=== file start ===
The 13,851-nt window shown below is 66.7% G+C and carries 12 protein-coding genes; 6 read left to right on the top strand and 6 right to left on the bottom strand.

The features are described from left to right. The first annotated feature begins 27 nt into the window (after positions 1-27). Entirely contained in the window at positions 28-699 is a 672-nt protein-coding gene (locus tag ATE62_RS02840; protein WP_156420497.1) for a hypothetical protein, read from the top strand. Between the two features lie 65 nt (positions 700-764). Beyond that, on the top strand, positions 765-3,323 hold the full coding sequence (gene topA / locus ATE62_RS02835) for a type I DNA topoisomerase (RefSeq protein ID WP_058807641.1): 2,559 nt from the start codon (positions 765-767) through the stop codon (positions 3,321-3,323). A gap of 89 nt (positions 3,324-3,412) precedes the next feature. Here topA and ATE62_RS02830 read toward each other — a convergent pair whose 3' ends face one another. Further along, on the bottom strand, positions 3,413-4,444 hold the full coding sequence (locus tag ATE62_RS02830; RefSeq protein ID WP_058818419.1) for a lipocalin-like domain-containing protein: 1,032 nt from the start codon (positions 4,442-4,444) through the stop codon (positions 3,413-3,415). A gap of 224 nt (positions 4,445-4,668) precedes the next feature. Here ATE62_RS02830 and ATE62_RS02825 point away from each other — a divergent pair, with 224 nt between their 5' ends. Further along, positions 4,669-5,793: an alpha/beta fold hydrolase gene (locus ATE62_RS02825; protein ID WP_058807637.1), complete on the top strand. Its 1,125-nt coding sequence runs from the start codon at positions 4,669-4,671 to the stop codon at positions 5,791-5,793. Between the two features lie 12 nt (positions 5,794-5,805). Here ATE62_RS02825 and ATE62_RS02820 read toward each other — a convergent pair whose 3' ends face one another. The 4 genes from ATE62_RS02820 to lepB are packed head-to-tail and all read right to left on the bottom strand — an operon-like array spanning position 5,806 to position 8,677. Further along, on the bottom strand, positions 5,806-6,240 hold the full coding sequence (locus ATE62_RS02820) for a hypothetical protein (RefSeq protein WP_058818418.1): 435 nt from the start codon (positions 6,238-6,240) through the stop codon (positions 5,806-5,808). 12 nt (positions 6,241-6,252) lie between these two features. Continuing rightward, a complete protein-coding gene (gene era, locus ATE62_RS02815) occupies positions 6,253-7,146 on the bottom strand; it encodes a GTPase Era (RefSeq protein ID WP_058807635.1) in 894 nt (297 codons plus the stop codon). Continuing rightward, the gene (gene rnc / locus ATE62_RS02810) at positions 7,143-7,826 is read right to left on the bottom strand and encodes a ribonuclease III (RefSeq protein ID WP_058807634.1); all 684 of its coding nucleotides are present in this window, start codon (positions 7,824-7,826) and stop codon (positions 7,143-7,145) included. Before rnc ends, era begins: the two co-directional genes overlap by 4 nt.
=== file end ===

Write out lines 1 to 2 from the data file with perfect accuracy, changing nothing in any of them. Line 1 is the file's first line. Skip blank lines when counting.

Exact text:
The 13,851-nt window shown below is 66.7% G+C and carries 12 protein-coding genes; 6 read left to right on the top strand and 6 right to left on the bottom strand.

The features are described from left to right. The first annotated feature begins 27 nt into the window (after positions 1-27). Entirely contained in the window at positions 28-699 is a 672-nt protein-coding gene (locus tag ATE62_RS02840; protein WP_156420497.1) for a hypothetical protein, read from the top strand. Between the two features lie 65 nt (positions 700-764). Beyond that, on the top strand, positions 765-3,323 hold the full coding sequence (gene topA / locus ATE62_RS02835) for a type I DNA topoisomerase (RefSeq protein ID WP_058807641.1): 2,559 nt from the start codon (positions 765-767) through the stop codon (positions 3,321-3,323). A gap of 89 nt (positions 3,324-3,412) precedes the next feature. Here topA and ATE62_RS02830 read toward each other — a convergent pair whose 3' ends face one another. Further along, on the bottom strand, positions 3,413-4,444 hold the full coding sequence (locus tag ATE62_RS02830; RefSeq protein ID WP_058818419.1) for a lipocalin-like domain-containing protein: 1,032 nt from the start codon (positions 4,442-4,444) through the stop codon (positions 3,413-3,415). A gap of 224 nt (positions 4,445-4,668) precedes the next feature. Here ATE62_RS02830 and ATE62_RS02825 point away from each other — a divergent pair, with 224 nt between their 5' ends. Further along, positions 4,669-5,793: an alpha/beta fold hydrolase gene (locus ATE62_RS02825; protein ID WP_058807637.1), complete on the top strand. Its 1,125-nt coding sequence runs from the start codon at positions 4,669-4,671 to the stop codon at positions 5,791-5,793. Between the two features lie 12 nt (positions 5,794-5,805). Here ATE62_RS02825 and ATE62_RS02820 read toward each other — a convergent pair whose 3' ends face one another. The 4 genes from ATE62_RS02820 to lepB are packed head-to-tail and all read right to left on the bottom strand — an operon-like array spanning position 5,806 to position 8,677. Further along, on the bottom strand, positions 5,806-6,240 hold the full coding sequence (locus ATE62_RS02820) for a hypothetical protein (RefSeq protein WP_058818418.1): 435 nt from the start codon (positions 6,238-6,240) through the stop codon (positions 5,806-5,808). 12 nt (positions 6,241-6,252) lie between these two features. Continuing rightward, a complete protein-coding gene (gene era, locus ATE62_RS02815) occupies positions 6,253-7,146 on the bottom strand; it encodes a GTPase Era (RefSeq protein ID WP_058807635.1) in 894 nt (297 codons plus the stop codon). Continuing rightward, the gene (gene rnc / locus ATE62_RS02810) at positions 7,143-7,826 is read right to left on the bottom strand and encodes a ribonuclease III (RefSeq protein ID WP_058807634.1); all 684 of its coding nucleotides are present in this window, start codon (positions 7,824-7,826) and stop codon (positions 7,143-7,145) included. Before rnc ends, era begins: the two co-directional genes overlap by 4 nt.